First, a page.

Align Strategic Partners LLC v. Moesser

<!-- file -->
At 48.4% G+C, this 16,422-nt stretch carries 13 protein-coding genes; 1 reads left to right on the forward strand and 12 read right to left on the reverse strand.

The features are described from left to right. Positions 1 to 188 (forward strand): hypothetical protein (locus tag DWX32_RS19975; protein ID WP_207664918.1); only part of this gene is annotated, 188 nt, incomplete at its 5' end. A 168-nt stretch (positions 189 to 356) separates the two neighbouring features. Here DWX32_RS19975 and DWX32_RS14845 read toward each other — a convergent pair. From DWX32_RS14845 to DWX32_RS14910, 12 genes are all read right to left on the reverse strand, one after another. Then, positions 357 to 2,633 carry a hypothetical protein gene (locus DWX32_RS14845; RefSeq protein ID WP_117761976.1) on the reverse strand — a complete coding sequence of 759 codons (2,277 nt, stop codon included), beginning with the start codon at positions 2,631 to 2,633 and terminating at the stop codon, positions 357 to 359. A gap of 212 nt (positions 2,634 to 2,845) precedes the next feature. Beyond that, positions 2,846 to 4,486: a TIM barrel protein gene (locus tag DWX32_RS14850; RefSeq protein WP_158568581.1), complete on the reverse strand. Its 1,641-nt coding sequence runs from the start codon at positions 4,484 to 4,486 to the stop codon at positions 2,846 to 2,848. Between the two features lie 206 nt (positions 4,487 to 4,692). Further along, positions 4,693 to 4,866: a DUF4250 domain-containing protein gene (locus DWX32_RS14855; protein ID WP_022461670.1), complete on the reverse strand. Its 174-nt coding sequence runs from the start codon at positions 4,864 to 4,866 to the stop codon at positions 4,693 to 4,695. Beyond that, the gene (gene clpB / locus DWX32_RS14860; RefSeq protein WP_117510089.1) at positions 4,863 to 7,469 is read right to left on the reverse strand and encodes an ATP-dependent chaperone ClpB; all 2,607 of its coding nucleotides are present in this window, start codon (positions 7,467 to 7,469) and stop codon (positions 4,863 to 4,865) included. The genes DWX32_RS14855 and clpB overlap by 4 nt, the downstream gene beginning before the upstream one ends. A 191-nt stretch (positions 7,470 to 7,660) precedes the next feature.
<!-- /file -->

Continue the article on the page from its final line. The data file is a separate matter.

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EFiled: Feb 26 2016 04:25PM EST Transaction ID 58638039 Case No. 11240-VCN COURT OF CHANCERY OF THE STATE OF DELAWARE JOHN W. NOBLE VICE CHANCELLOR 417 SOUTH STATE STREET DOVER, DELAWARE 19901 TELEPHONE: (302) 739-4397 FACSIMILE: (302) 739-6179 February 26, 2016 Robert K. Beste III, Esquire Smith Katzenstein Jenkins LLP 1000 West Street, Suite 1501 Wilmington, DE 19801 Re: Kenneth J. Nachbar, Esquire Morris, Nichols, Arsht & Tunnell LLP 1201 North Market Street Wilmington, DE 19801 Align Strategic Partners LLC v. Moesser C.A. No. 11240-VCN Date Submitted: December 1, 2015 Dear Counsel: Defendant Lane Moesser has moved to dismiss Plaintiff Align Strategic Partners, LLC’s (“Align”)1 Complaint on grounds that an arbitration clause requires the parties to resolve their dispute through binding arbitration in Houston, Texas. In this action, Align seeks, among other relief, a declaration that it validly repurchased Moesser’s ownership interest in Align and that Moesser is no longer a member. A number of agreements between the parties address Align’s repurchase 1 Align is a Delaware limited liability company with its principal place of business in Houston, Texas. Verified Compl. (“Compl.” or “Complaint”) ¶ 1. Align Strategic Partners LLC v. Moesser C.A. No. 11240-VCN February 26, 2016 Page 2 right, but only one of them—Moesser’s Employment Agreement—contains an arbitration clause. Align disputes this suit’s arbitrability by arguing, in essence, that the Employment Agreement is too peripheral to the substance of this dispute for its arbitration clause to apply. Moesser disagrees. For reasons that follow, part of this case is dismissed in favor of arbitration and the remainder is stayed pending the outcome of that proceeding. *** Align is a professional recruiting firm that specializes in placing finance, accounting, and information technology professionals in various positions.2 Moesser is one of Align’s co-founders. On or about September 12, 2011, Moesser became Align’s Vice President and came to own a 7.5% ownership interest in Align for which he has paid $63,333.3 2 Moesser and Align executed several Id. The purchase price of Moesser’s 7.5% interest was $75,000. He paid $40,000 toward that price and executed a promissory note, payable in installments, for the balance. To date, he has paid a total of $63,333 toward the Units’ purchase price. Id. ¶ 4. 3 Align Strategic Partners LLC v. Moesser C.A. No. 11240-VCN February 26, 2016 Page 3 contracts around that time—the Employment Agreement,4 the Membership Interest Purchase Agreement (“Purchase Agreement”),5 and the Limited Liability Company Agreement (“Operating Agreement”)6—that establish these and other rights between the parties. Each contract listed above contains provisions that address, in varying degrees, Align’s ability to repurchase Moesser’s 7.5% interest when his employment ends. The Employment Agreement provides for both Moesser’s initial purchase of “units of membership interest” (“Units”) and Align’s option to repurchase those Units later as follows: d. Equity Purchase. [Moesser] shall purchase units of membership interest in [Align] upon execution of this Agreement. Units shall be purchased by [Moesser] pursuant to that certain Membership Interest Purchase Agreement attached as Exhibit A to this Agreement. All units of membership interest in [Align] shall be subject to repurchase 4 Id. Ex. C (Employment Agreement). The Employment Agreement is dated September 12, 2011 and appears to have been signed by Moesser on the same date. 5 Id. Ex. B (Purchase Agreement). The Purchase Agreement is dated September 12, 2011, and appears to have been signed by Moesser on the same date. 6 Id. Ex. A (Operating Agreement). The Operating Agreement defines its “Effective Date” as September 12, 2011. Align Strategic Partners LLC v. Moesser C.A. No. 11240-VCN February 26, 2016 Page 4 by [Align] in accordance with the repurchase provisions included in Exhibit A.7 The Purchase Agreement, attached to the Employment Agreement as an exhibit, provides the following framework for Align’s repurchase of Moesser’s Units: 4. Repurchase Rights of [Align]. In the event that the Employment Agreement . . . is terminated, then for a period of sixty days following such termination, [Align] shall have the option to repurchase the Purchased Interests from [Moesser], as follows: a. If the Employment Agreement is terminated by [Align] with Cause, or [Moesser] without Good Reason (as such terms are defined in the Employment [Agreement], then the price [Align] must pay upon the exercise of its option shall be the lower of (a) the price paid by [Moesser] for the Purchased Units as set forth in this Agreement, or the then current Agreed Value of the Purchased Units (as such term is defined in the [Operating Agreement]. b. If the Employment Agreement is terminated by [Align] without Cause, or [Moesser] with Good Reason (as such terms are defined in the Employment Agreement, then the price [Align] must pay upon the exercise of its option shall be the higher of (a) price paid by [Moesser] for the Purchased Units as set forth in this Agreement, or the then current Agreed Value of the Purchased Units (as such term is defined in the [Operating Agreement].8 7 Employment Agreement § 2(d). Purchase Agreement § 4(a)–(b). The original text lacks closing parentheses in both above-quoted subsections. 8 Align Strategic Partners LLC v. Moesser C.A. No. 11240-VCN February 26, 2016 Page 5 The Purchase Agreement, however, does not define several terms critical to determining how much Moesser is owed. The terms “Cause” and “Good Reason” are both defined in the Employment Agreement,9 and the term “Agreed Value” is defined in the Operating Agreement.10 The latter is defined as follows: 1.2 Agreed Value. “Agreed Value” shall mean the fair market value of an asset as of the date of valuation, which shall be determined by unanimous agreement of the Members or, if they cannot agree, by an independent appraiser selected by the Board of Managers.11 Thus, read in concert, the three agreements define a process for determining how much Align “must pay”12 Moesser for his Units should it decide to exercise its repurchase option upon termination of Moesser’s Employment Agreement. The termination of Moesser’s employment on November 13, 2014, set into motion a months-long dispute over Align’s repurchase of Moesser’s Units. After Align’s initial efforts to discuss an Agreed Value with Moesser proved unsuccessful, Align decided to move forward with the repurchase using its own 9 Employment Agreement § 5(b). Operating Agreement § 1.2. 11 Id. The “Board of Managers” is the body charged with “exercis[ing]” “the powers of [Align]” and managing Align’s business and affairs. Id. § 5.1. 12 Repurchase Agreement § 4(a)–(b). 10 Align Strategic Partners LLC v. Moesser C.A. No. 11240-VCN February 26, 2016 Page 6 valuation.13 In a letter dated January 12, 2015 (the “Repurchase Notice”), Align informed Moesser that it was exercising its repurchase right, that it thought the fair market value of Moesser’s Units was less than the amount Moesser paid for them, that it had contemporaneously wired $63,333 to Moesser’s bank account in accordance with Section 4(b) of the Purchase Agreement, and that Moesser’s rights with respect to his Units had thereby been extinguished, “effective immediately.”14 Moesser disputed Align’s determination of fair market value and proposed retaining an independent appraiser.15 Align selected an appraiser that in turn valued Moesser’s interest at $42,375.16 Moesser disputed and has refused to recognize this valuation, as well as the Repurchase Notice, the repurchase process, and the repurchase of his interest in general.17 Further, Moesser made a books and records demand on June 26, 2015.18 Align filed this lawsuit a week later alleging that Moesser breached the Operating Agreement and seeking declarations that 13 See Compl. ¶¶ 7, 12; id. Ex. D. Id. ¶ 13; id. Ex. D (Repurchase Notice). 15 Id. ¶ 14. 16 Id. ¶¶ 15–16. 17 Id. ¶¶ 17, 20. 18 Id. ¶ 18. 14 Align Strategic Partners LLC v. Moesser C.A. No. 11240-VCN February 26, 2016 Page 7 Align has purchased Moesser’s Units, that Moesser no longer holds any ownership interest in Align, that Moesser is not a member of Align, and that Align has no obligation to respond to Moesser’s books and records demand. *** Moesser argues that the following language in the Employment Agreement deprives this Court of subject matter jurisdiction:19 Any dispute or claim arising to or in any way related to this Agreement shall be settled by binding arbitration in Houston, Texas . . . . A demand for arbitration shall be made within a reasonable time after the claim, dispute or other matter has arisen . . . .20 The Employment Agreement is governed by Illinois law.21 Generally speaking, under Illinois law, “parties to an agreement are bound to arbitrate only those issues which by clear language and their intentions expressed 19 “A motion to dismiss based on an arbitration clause is properly brought under Court of Chancery Rule 12(b)(1).” Maloney-Refaie v. Bridge at Sch., Inc., 958 A.2d 871, 882 (Del. Ch. 2008); see also Dresser Indus., Inc. v. Global Indus., Techs., Inc., 1999 WL 413401, at *5 (Del. Ch. June 9, 1999) (“[I]f the claims a plaintiff seeks to litigate in this court are subject to arbitration, this court will dismiss the plaintiff’s complaint for lack of subject matter jurisdiction.”). 20 Employment Agreement § 9(h) (emphasis added). 21 Id. § 9(g). Align Strategic Partners LLC v. Moesser C.A. No. 11240-VCN February 26, 2016 Page 8 in the language show they have agreed to arbitrate.”22 So-termed “generic” arbitration clauses—those that are “nonspecific in [their] designation of arbitrable disputes”23—will, however, cover disputes “arising under a subsequent agreement . . . as long as the original agreement and the subsequent one concern the same subject matter.”24 Determining the scope of a generic arbitration clause requires examining “both the wording of the particular clause and the terms of the contract in which it is included.”25 If this inquiry renders no clear answer, “the question of substantive arbitrability should initially be decided by the arbitrator.”26 Illinois courts applying this standard have considered a number of contractual features to determine whether two contracts have the same “subject matter.” Unsurprisingly, courts have compared the overall aims of each contract in 22 Nagle v. Nadelhoffer, Nagle, Kuhn, Mitchell, Moss & Saloga, P.C., 613 N.E.2d 331, 334 (Ill. App. Ct. 1993). 23 Ozdeger v. Altay, 384 N.E.2d 82, 84 (Ill. App. Ct. 1978). Arbitration clauses that purport to apply to all claims “arising out of, or relating to” the agreement have been deemed generic. Id. at 83–84; Nagle, 613 N.E.2d at 334; A.E. Staley Mfg. Co. v. Robertson, 558 N.E.2d 434, 437 (Ill. App. Ct. 1990). 24 Nagle, 613 N.E.2d at 336 (citing Staley Mfg., 558 N.E.2d at 437). 25 Staley Mfg., 558 N.E.2d at 437; Ozdeger, 384 N.E.2d at 84. 26 Nagle, 613 N.E.2d at 337–38 (quoting Donaldson, Lufkin & Jenrette Futures, Inc. v. Barr, 530 N.E.2d 439 (Ill. 1988)). Align Strategic Partners LLC v. Moesser C.A. No. 11240-VCN February 26, 2016 Page 9 search of overlap.27 A separate contract’s tendency to address one portion of a broader project contemplated in the contract containing the arbitration clause has therefore weighed in favor of extending the clause’s reach.28 Further, courts have considered the respective contracts’ internal structures—in particular, the degree to which the two contracts overlap with, depend on, or interrelate with, one another.29 To that end, the fact that two contracts contained similar provisions and were 27 See, e.g., id. at 337 (holding that it was unclear whether two contracts concerned the same subject matter in part because the contract containing the arbitration clause concerned the plaintiff’s “rights and obligations as an employee,” whereas the contract giving rise to the dispute concerned his “rights and obligations as a shareholder in the firm”); Staley Mfg., 558 N.E.2d at 434–37 (holding that two contracts concerned the same subject matter—“benefits to be afforded the [promisee] in the event of his retirement or termination”—where the first contract entitled the promisee to an initial set of retirement benefits and the second afforded him an additional set); Ozdeger, 384 N.E.2d at 82–84 (holding that two contracts concerned the same subject matter—“the construction of plaintiffs’ home”—upon observing that the subsequent agreement was “but one phase” of the construction project contemplated in the initial agreement). 28 See Staley Mfg., 558 N.E.2d at 434–37; Ozdeger, 384 N.E.2d at 82–84; see also Nagle, 613 N.E.2d at 337 (contrasting the close relationships between the agreements at issue in Ozdeger and Staley Manufacturing with the somewhat more disjointed relationship between the agreements before the court). 29 See Nagle, 613 N.E.2d at 337; cf. Rosenblum v. Travelbyus.com Ltd., 299 F.3d 657, 663 (7th Cir. 2002) (considering internal structure to determine whether one contract’s arbitration clause applied to a dispute over another contract under Illinois law without explicitly applying the “subject matter” inquiry Illinois courts have applied to generic arbitration clauses). Align Strategic Partners LLC v. Moesser C.A. No. 11240-VCN February 26, 2016 Page 10 “complete on their own” without a need to borrow outside terms has weighed against arbitrability, while a need to read the two contracts “in conjunction” has done the opposite.30 These standards guide the Court’s present analysis because the Employment Agreement’s arbitration clause—which broadly covers “[a]ny dispute or claim arising to or in any way related to” the Employment Agreement—is generic.31 The Complaint brings two counts and seeks varied relief, but its gravamen is that Align extinguished Moesser’s ownership rights when it sent him the Repurchase Notice and wired $63,333 to his bank account. That claim indisputably implicates the Purchase Agreement, which sets forth the repurchase process that Align purported to follow, but does not include an arbitration clause.32 Accordingly, the question for this Court reduces to whether the Employment Agreement and Purchase Agreement have the same subject matter such that the former’s arbitration clause justifiably covers this dispute under Illinois law. 30 See Rosenblum, 299 F.3d at 663; Staley Mfg., 558 N.E.2d at 438. See sources cited supra note 23. 32 See Compl. ¶¶ 8, 10, 12, 16; Repurchase Notice (claiming that Align was asserting its right to repurchase Moesser’s Units under Section 4(b) of the Purchase Agreement). 31 Align Strategic Partners LLC v. Moesser C.A. No. 11240-VCN February 26, 2016 Page 11 Side-by-side analysis of the Employment Agreement and Purchase Agreement reveals that the two share the same subject matter for two reasons: (1) they have the same overall aim; and (2) they are structurally interconnected. Following discussion elaborates on each in turn. First, the Employment Agreement and Purchase Agreement share the same overall aim: establishing Moesser’s rights and obligations as an Align employee. Although the Employment Agreement accomplishes comparatively more than the Purchase Agreement in furtherance of that overall effort, that is no reason to deny the Purchase Agreement’s functional capacity to serve the same ends. The idea that the Purchase Agreement is best viewed as a piecewise contribution to the Employment Agreement’s broader objectives follows from the Purchase Agreement’s failure to contain any rights and obligations associated with the equity purchase outside of those listed within the Employment Agreement itself. Section 2(d) of the Employment Agreement simply provides that Moesser “shall” purchase Units as of the Employment Agreement’s execution, those Units “shall” be subject to repurchase by Align, and that this successive purchase and potential re-sale would be governed by the attached Purchase Agreement. The Align Strategic Partners LLC v. Moesser C.A. No. 11240-VCN February 26, 2016 Page 12 Purchase Agreement does just that—pours substance into the purchase and repurchase by filling in the practical details of each. But the rest of the Purchase Agreement, which does nothing more than list representations and warranties and address notices that must appear on any certificates, goes no further; it fails to define, for example, Moesser’s entitlements and duties as an Align member. The Operating Agreement fills that role.33 In sum, because the Purchase Agreement only addresses employment-related aspects of Moesser’s equity purchase—and at that, only a part of its functionality as compensation34—it shares the same aim as the Employment Agreement: defining Moesser’s rights and obligations as an Align employee. 33 E.g., Operating Agreement §§ 5.2(d) (providing that certain members have authority to remove individuals from Align’s Board of Managers), 6.5 (giving members the right to inspect Align’s books and records, subject to certain conditions), 9.1 (providing that certain Operating Agreement provisions shall govern the allocation of Net Profits and Net Losses to members). 34 Moesser’s equity ownership entitles him to forms of compensation not provided for in the Purchase Agreement—including, for example, distributions under article 9 of the Operating Agreement. The Purchase Agreement simply actualizes Moesser’s purchase of Units and gives Align the option to repurchase them when Moesser’s employment ends. Align Strategic Partners LLC v. Moesser C.A. No. 11240-VCN February 26, 2016 Page 13 Second, the Employment Agreement and Purchase Agreement are thoroughly interconnected. Most fundamentally, the Employment Agreement attaches the Purchase Agreement as an exhibit.35 Aside from that anatomical connection, the Purchase Agreement is an incomplete contract whose provisions cannot be applied without consulting the Employment Agreement. To determine what price Moesser is owed in the event of repurchase under Section 4 of the Purchase Agreement, one must know the meaning of “Cause” and “Good Reason,” which are only defined in the Employment Agreement. Further, the two agreements do not contain redundant or conflicting provisions that would otherwise suggest they should be read separately.36 All of these indicators of 35 See Employment Agreement § 2(d). Align argues that the presence of a merger clause in the Employment Agreement suggests that the parties intended for the Employment Agreement to define “its own subject matter, and only that subject matter.” Pl.’s Answering Br. Opposing Def.’s Mot. to Dismiss 18; see also Employment Agreement § 9(a) (“This Agreement contains the entire agreement of the parties with respect to its subject matter. This Agreement may not be altered, amended or modified except in writing duly executed by both of the parties.”). But the presence of this clause arguably goes both ways; the presence of a merger clause in the Employment Agreement but not its attachment could indicate that the both were intended as the parties’ full expression of their agreement, especially given that the Purchase Agreement does not have a merger clause that would create a redundancy. Further, 36 Align Strategic Partners LLC v. Moesser C.A. No. 11240-VCN February 26, 2016 Page 14 Purchase Agreement’s dependence on, and interconnectedness with, the Employment Agreement weigh in favor of arbitrability. These entanglements, considered alongside the two agreements’ shared function of defining Moesser’s employment rights and obligations, demonstrate that the dispute over the repurchase “relates to” the Employment Agreement under Illinois law. Align resists this outcome on several grounds that spring from the same basic factual premise: that Moesser both refused to negotiate an agreed price and insisted on using what Align calls a “separate dispute resolution mechanism” contained in the Purchase Agreement to contest Align’s valuation instead of commencing with arbitration immediately. This, argues Align, has several important consequences—namely, that (1) Moesser violated the arbitration clause’s requirement that any arbitration demand “shall be made within a reasonable time after the claim, dispute or other matter has arisen”;37 and (2) that Align’s argument seems to misunderstand the role of merger clauses, which often function to “permit[] either party to invoke the parol evidence rule to exclude evidence of additional contractual terms” mentioned in negotiations or prior contract drafts as expressions of the parties’ agreement. See Rosenblum, 229 F.3d at 665. 37 Employment Agreement § 9(h). Align Strategic Partners LLC v. Moesser C.A. No. 11240-VCN February 26, 2016 Page 15 the doctrines of estoppel, waiver, and acquiescence preclude Moesser from now raising a demand to arbitrate. Both arguments fail. Moesser asserted the arbitration clause within a reasonable time frame. The appraiser’s valuation is dated June 15, 2015; Align filed the Complaint on July 2, 2015; Moesser was served on July 23, 2013; and Moesser filed this Motion to Dismiss on September 18, 2015. Perhaps Moesser could have commenced arbitration before June 15, 2015, or before this lawsuit commenced. But waiting to do so until after the appraiser’s report arrived made sense given the ex ante possibility that the independent appraisal would lead to resolution. And once Align filed this lawsuit, it was reasonable for Moesser to delay commencing arbitration in Houston, Texas absent a dismissal or stay from this Court. Align’s equitable defenses do not apply in this case because Moesser did not mislead Align,38 take action inconsistent with the right to arbitration,39 or otherwise 38 “Estoppel applies ‘when a party by his conduct intentionally or unintentionally leads another, in reliance on that conduct, to change position to h[er] detriment.’” Bantum v. New Castle Cnty. Vo-Tech Educ. Ass’n, 21 A.3d 44, 50 (Del. 2011) (quoting Waggoner v. Laster, 581 A.2d 1127, 1136 (Del. 1990)). 39 “For a party to be found to have waived its right to arbitrate, it must have actively participated in a lawsuit or taken other action inconsistent with the right to Align Strategic Partners LLC v. Moesser C.A. No. 11240-VCN February 26, 2016 Page 16 acknowledge that some distinct “dispute resolution mechanism” governed.40 The “mechanism” Align identifies—contained in Purchase Agreement Section 4(b)— does not purport to prescribe definitively any method for resolving Moesser’s concerns about the appraiser’s valuation, Repurchase Notice, repurchase process, and repurchase of his interest. That provision—and the extra-contractual definitions it relies upon—instead addresses the narrow question of how to determine Agreed Value in the event Align’s members cannot unanimously agree on Align’s fair market value.41 Thus, Moesser’s proposal to engage an independent appraiser cannot be deemed an admission or recognition that arbitration is not warranted. arbitration.” Falcon Steel Co. v. Weber Eng’g Co., Inc., 517 A.2d 281, 288 (Del. Ch. 1986). 40 “Acquiescence arises where a complainant has full knowledge of his rights and the material facts and (1) remains inactive for a considerable period of time; or (2) freely does what amounts to recognition of the complained of act; or (3) acts in a manner inconsistent with the subsequent repudiation, which leads the other party to believe the act has been approved.” NTC Gp., Inc. v. W. Point-Pepperell, Inc., 1990 WL 143842, at *2 (Del. Ch. Sept. 26, 1990). 41 See Operating Agreement § 1.2. Align Strategic Partners LLC v. Moesser C.A. No. 11240-VCN February 26, 2016 Page 17 *** For all of these reasons, the Employment Agreement’s broad, generic arbitration clause justifiably applies to the parties’ dispute over the validity of Align’s purported repurchase. Determining whether Align effectively bought Moesser’s ownership interest will require assessing Align’s adherence to a framework set forth in the Purchase Agreement, a document that concerns the same subject matter as the Employment Agreement. That aspect of Align’s claims is therefore dismissed in favor of arbitration.42 The remainder of this action— which concerns Align’s request for a declaration that it need not respond to Moesser’s books and records demand—is stayed because that claim does not arise under the Purchase Agreement or Employment Agreements and requires a determination as to Moesser’s membership status. 42 The Complaint (at paragraph 20) asserts generally that Moesser breached the Operating Agreement, but does not specify which provisions have been breached. The Court is unaware of any aspect of this breach of contract claim that does not concern Moesser’s refusal “to recognize the Repurchase Notice, the repurchase process, and the repurchase of [Moesser’s] interest”—issues the Court now directs to arbitration. Align Strategic Partners LLC v. Moesser C.A. No. 11240-VCN February 26, 2016 Page 18 IT IS SO ORDERED. Very truly yours, /s/ John W. Noble JWN/cap cc: Register in Chancery-K